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Old 12-15-2006, 08:19 PM   #1
1965 Tradewind
 
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1965 24' Tradewind
Dallas , Texas
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New 65 Tradewind Owner

Howdy from Texas:
I am the proud new owner of a 1965 Tradewind. I'd say its in pretty good shape, the body is straight, the floor is solid and most of the appliances are working. One thing I'll need to do is to repair some of the woodwork where the veneer has come loose. So, my first question is: can someone help me identify the type of veneer in my trailer? I think I have attached two pictures if they come through. Thanks for your help.

Ray

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Old 12-15-2006, 08:26 PM   #2
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Welcome Ray,

Congratulations on the " new " trailer.

Take it by a local cabinet shop, they could probably tell you about the veneer and maybe where you could find it.

Any more photos?
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Old 12-15-2006, 08:38 PM   #3
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Ray, Tradewinds are so wonderful! Congratulations. I'm not certain of the wood type by looking at the photos. Would LOVE to see more photos, though. Streamer is right, a cabinet shop should know.
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Old 12-15-2006, 08:41 PM   #4
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I've got one too!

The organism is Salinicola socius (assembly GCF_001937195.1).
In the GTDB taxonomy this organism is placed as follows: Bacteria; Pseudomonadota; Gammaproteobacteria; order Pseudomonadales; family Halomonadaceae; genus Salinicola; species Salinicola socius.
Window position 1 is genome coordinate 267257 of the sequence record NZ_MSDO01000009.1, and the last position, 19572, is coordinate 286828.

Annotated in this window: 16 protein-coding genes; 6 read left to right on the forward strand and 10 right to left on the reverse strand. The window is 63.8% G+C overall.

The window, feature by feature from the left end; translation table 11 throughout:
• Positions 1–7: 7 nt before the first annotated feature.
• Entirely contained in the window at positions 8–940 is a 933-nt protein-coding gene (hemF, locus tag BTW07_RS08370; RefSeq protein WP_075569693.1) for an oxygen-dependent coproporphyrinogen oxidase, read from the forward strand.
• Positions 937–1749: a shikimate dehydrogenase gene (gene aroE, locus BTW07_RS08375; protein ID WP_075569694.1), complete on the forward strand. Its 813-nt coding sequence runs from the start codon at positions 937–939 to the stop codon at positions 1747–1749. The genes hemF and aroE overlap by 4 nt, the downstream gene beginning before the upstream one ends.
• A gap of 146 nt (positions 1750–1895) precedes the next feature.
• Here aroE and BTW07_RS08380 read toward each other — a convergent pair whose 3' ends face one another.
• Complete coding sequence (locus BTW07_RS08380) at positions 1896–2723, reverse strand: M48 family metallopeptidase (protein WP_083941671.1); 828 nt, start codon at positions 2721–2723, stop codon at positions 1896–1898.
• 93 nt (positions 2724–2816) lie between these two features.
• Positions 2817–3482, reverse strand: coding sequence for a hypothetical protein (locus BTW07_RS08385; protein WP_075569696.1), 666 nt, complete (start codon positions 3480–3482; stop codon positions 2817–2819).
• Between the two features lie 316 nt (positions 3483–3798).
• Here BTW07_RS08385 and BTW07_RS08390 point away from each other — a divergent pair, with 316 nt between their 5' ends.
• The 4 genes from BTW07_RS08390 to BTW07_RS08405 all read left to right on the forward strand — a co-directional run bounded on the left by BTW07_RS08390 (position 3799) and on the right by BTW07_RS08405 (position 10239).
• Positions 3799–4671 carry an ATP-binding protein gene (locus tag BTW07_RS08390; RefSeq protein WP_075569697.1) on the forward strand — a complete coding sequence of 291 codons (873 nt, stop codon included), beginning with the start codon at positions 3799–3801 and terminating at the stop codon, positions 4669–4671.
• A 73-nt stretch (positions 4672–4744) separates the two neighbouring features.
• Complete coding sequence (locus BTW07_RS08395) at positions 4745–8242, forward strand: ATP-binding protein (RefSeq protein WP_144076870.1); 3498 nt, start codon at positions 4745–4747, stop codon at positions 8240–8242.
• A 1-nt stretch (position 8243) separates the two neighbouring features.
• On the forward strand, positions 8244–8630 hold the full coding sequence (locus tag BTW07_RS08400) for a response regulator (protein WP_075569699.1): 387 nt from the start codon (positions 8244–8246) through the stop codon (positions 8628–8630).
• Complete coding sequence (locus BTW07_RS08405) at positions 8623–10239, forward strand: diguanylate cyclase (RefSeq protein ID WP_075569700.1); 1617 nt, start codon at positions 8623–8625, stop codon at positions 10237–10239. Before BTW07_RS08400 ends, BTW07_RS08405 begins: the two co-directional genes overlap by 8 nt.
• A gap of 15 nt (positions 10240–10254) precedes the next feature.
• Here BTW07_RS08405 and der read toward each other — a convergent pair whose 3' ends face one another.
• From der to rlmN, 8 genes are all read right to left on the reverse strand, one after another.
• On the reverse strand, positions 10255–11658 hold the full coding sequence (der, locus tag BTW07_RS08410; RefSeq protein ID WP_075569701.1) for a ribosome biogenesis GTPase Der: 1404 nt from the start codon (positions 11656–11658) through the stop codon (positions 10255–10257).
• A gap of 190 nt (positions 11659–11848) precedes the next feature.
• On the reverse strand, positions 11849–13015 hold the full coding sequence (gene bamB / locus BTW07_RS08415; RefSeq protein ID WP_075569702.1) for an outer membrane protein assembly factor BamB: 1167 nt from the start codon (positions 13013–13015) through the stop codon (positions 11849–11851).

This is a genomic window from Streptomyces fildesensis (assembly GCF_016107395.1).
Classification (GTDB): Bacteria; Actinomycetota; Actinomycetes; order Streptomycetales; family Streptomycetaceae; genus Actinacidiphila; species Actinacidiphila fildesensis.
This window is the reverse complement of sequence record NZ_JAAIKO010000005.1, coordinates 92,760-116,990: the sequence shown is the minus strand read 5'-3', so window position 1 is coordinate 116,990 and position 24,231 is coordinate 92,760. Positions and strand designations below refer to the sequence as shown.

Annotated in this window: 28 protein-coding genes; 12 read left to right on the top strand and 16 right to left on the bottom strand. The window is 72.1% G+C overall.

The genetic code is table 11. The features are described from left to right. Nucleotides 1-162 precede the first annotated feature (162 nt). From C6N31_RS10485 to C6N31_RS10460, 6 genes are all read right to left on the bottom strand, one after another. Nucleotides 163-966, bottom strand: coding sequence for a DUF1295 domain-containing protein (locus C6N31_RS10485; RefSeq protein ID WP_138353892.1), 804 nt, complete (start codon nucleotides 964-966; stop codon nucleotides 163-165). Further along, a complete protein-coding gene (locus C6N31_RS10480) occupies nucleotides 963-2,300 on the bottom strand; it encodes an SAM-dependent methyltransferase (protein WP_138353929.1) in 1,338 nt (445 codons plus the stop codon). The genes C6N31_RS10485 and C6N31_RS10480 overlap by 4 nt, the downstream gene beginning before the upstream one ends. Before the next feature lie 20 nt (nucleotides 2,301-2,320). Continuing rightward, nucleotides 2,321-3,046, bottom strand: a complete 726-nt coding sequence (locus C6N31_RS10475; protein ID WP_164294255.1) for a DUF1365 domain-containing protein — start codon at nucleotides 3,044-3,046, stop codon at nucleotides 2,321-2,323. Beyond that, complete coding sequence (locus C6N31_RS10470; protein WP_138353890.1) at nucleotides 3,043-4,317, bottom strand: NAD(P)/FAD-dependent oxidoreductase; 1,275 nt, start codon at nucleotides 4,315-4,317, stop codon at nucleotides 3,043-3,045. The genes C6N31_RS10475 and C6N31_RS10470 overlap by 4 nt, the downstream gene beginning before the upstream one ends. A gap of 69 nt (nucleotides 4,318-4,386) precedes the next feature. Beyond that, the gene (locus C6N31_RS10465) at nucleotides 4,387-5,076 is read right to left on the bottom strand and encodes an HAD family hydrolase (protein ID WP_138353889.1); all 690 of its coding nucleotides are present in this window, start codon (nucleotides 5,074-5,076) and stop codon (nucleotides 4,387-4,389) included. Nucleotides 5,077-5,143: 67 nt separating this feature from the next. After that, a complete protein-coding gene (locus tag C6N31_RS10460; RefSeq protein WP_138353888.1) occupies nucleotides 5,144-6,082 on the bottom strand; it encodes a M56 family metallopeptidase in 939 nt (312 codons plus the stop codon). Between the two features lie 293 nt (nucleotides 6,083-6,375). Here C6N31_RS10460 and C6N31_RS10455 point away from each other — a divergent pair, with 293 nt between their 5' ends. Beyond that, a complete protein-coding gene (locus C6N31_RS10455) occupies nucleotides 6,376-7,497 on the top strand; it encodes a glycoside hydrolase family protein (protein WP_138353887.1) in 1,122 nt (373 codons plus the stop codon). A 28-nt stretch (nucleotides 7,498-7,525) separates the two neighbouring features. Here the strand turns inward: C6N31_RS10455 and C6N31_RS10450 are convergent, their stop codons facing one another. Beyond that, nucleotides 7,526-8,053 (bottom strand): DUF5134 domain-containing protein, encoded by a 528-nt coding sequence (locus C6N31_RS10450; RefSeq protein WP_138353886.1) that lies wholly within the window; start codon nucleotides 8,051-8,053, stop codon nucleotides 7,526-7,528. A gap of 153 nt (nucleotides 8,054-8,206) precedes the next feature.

My 65 Tradewind is almost entirely covered in mahogany (Honduran to be exact).

Sugarfoot...any word on those keys?

Steve
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Old 12-15-2006, 08:48 PM   #5
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1956 30' Sovereign of the Road
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Steve, I'm off work next week and should have them out by Tuesday. I haven't forgotten you!
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Old 12-15-2006, 08:54 PM   #6
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Thanks Dacia!
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Old 12-15-2006, 08:58 PM   #7
1965 Tradewind
 
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1965 24' Tradewind
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Looks like mahogany to me

Soldiermedic

It looks like mahogany to me but I thought I had read that that was only used in the International Models.

Thanks for all the quick replies. I do plan on taking a sample over to a specialty wood shop this weekend, but you never know how experienced the person behind the counter is.

I'll try to post some more pictures when I get my son to get them off the camera.
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Old 12-15-2006, 09:01 PM   #8